New legislation will overturn “outdated laws” that discriminate against people with mental illness

Mental health charities have said that the Mental Health (Discrimination) Bill, which will pass into law after completing its parliamentary stages this week, will “put an end to archaic laws” which interfere with the rights of people with mental illness to participate in public life.

As well removing the blanket ban on “mentally disordered persons” undertaking jury service and regulations whichstate that a person might cease to be a director of a public or private company “by reason of their mental health”, the Bill will also repeal section 141 of the Mental Health Act 1983, under which a Member of the House of Commons, Welsh Assembly, Scottish Parliament or Northern Ireland Assembly automatically loses their seat if they are sectioned under the Mental Health Act for more than six months.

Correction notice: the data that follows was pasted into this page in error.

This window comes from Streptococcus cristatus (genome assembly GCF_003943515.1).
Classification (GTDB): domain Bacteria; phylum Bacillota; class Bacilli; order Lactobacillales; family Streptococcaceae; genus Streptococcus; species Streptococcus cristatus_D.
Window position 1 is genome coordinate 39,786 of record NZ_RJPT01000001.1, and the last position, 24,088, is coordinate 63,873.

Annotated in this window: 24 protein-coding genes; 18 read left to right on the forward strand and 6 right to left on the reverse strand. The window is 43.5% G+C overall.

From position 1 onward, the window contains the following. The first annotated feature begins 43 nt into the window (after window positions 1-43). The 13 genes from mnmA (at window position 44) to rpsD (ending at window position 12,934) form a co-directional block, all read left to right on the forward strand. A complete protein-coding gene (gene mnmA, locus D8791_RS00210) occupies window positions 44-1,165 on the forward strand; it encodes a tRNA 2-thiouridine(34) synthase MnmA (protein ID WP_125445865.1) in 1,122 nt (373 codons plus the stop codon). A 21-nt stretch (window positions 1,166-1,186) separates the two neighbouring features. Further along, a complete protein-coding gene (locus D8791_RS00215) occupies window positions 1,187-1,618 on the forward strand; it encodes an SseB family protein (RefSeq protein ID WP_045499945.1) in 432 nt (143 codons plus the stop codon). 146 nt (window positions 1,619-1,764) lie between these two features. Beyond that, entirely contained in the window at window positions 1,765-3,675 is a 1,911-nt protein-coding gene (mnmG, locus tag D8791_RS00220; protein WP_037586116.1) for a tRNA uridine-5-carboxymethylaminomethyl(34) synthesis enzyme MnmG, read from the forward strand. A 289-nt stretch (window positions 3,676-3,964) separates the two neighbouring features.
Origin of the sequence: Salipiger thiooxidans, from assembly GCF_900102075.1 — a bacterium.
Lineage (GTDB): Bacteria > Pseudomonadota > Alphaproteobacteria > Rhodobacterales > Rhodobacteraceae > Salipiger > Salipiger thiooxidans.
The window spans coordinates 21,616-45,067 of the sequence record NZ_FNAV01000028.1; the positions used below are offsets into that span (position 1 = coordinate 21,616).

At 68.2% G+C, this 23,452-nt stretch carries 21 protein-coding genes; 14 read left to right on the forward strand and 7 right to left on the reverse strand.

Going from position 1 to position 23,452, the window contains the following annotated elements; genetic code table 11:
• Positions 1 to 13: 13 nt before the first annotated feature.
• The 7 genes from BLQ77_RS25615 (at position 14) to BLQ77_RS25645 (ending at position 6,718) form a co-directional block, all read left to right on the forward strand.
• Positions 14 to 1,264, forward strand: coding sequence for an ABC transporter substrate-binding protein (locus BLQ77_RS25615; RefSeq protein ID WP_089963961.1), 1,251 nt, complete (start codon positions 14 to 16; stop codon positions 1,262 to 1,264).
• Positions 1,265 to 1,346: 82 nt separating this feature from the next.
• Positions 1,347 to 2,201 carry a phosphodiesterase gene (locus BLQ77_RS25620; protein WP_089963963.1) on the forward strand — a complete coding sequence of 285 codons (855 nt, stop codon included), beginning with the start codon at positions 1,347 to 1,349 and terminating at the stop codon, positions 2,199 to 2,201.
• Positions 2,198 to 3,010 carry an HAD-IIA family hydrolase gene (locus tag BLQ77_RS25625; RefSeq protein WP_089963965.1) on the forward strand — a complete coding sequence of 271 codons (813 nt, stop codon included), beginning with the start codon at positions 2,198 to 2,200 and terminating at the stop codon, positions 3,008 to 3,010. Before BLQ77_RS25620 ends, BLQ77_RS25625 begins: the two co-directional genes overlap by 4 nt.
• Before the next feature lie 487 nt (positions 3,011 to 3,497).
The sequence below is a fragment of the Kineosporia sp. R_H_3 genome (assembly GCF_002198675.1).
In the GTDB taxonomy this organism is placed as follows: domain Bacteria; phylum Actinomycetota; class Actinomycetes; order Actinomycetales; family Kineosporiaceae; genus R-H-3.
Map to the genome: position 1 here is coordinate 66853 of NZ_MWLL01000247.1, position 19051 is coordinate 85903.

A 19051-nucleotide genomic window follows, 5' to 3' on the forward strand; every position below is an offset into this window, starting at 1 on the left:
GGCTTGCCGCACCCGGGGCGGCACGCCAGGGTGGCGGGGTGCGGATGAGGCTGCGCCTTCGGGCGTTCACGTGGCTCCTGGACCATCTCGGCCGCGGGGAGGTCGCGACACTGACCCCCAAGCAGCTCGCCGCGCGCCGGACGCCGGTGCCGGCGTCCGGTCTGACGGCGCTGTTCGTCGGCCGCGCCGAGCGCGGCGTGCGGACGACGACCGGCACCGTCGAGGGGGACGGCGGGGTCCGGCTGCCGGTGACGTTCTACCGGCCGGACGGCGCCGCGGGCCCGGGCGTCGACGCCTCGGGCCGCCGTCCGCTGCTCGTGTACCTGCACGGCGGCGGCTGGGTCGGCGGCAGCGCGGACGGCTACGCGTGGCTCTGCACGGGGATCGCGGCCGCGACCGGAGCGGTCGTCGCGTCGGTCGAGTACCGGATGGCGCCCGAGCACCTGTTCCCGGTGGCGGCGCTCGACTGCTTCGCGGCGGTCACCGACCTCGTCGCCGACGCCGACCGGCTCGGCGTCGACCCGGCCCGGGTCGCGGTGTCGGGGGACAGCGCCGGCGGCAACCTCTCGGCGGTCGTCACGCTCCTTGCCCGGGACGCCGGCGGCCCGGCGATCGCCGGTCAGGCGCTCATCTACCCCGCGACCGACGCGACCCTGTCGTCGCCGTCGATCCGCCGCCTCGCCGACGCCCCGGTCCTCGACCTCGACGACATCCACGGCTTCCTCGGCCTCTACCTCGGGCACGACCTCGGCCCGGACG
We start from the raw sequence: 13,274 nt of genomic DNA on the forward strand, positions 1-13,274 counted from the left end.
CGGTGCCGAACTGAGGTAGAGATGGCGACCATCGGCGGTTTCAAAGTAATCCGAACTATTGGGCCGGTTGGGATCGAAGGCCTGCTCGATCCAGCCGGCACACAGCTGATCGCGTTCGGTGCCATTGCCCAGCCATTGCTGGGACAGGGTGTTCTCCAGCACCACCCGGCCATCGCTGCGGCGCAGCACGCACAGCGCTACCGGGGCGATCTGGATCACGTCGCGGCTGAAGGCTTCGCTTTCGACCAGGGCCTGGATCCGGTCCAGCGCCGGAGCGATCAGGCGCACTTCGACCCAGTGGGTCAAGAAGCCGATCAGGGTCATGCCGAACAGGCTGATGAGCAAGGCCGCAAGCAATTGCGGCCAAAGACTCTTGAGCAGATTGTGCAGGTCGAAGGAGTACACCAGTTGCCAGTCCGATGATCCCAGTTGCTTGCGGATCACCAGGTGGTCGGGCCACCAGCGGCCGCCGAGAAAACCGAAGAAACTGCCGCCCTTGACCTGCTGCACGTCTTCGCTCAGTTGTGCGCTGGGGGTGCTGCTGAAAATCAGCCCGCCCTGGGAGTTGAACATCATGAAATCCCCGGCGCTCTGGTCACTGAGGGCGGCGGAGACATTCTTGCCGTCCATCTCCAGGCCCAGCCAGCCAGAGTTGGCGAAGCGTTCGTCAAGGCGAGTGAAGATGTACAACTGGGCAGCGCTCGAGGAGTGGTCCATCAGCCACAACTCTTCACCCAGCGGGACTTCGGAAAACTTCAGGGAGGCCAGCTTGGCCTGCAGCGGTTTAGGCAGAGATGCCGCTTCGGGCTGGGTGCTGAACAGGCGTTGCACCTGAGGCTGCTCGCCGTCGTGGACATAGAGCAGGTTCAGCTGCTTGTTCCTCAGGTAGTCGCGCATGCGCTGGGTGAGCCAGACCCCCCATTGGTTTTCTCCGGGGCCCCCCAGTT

Paul Jenkins, CEO of the charity Rethink Mental Illness, said: “We are delighted that this Bill has passed through Parliament. It’s absurd that millions of capable, intelligent people have been excluded until now from key aspects of citizenship, simply because they have a mental illness. People with physical illnesses such as cancer would never be treated in this way.

“This Bill makes it clear that people with mental health illness can and should be able to contribute to society on an equal footing to everyone else.”

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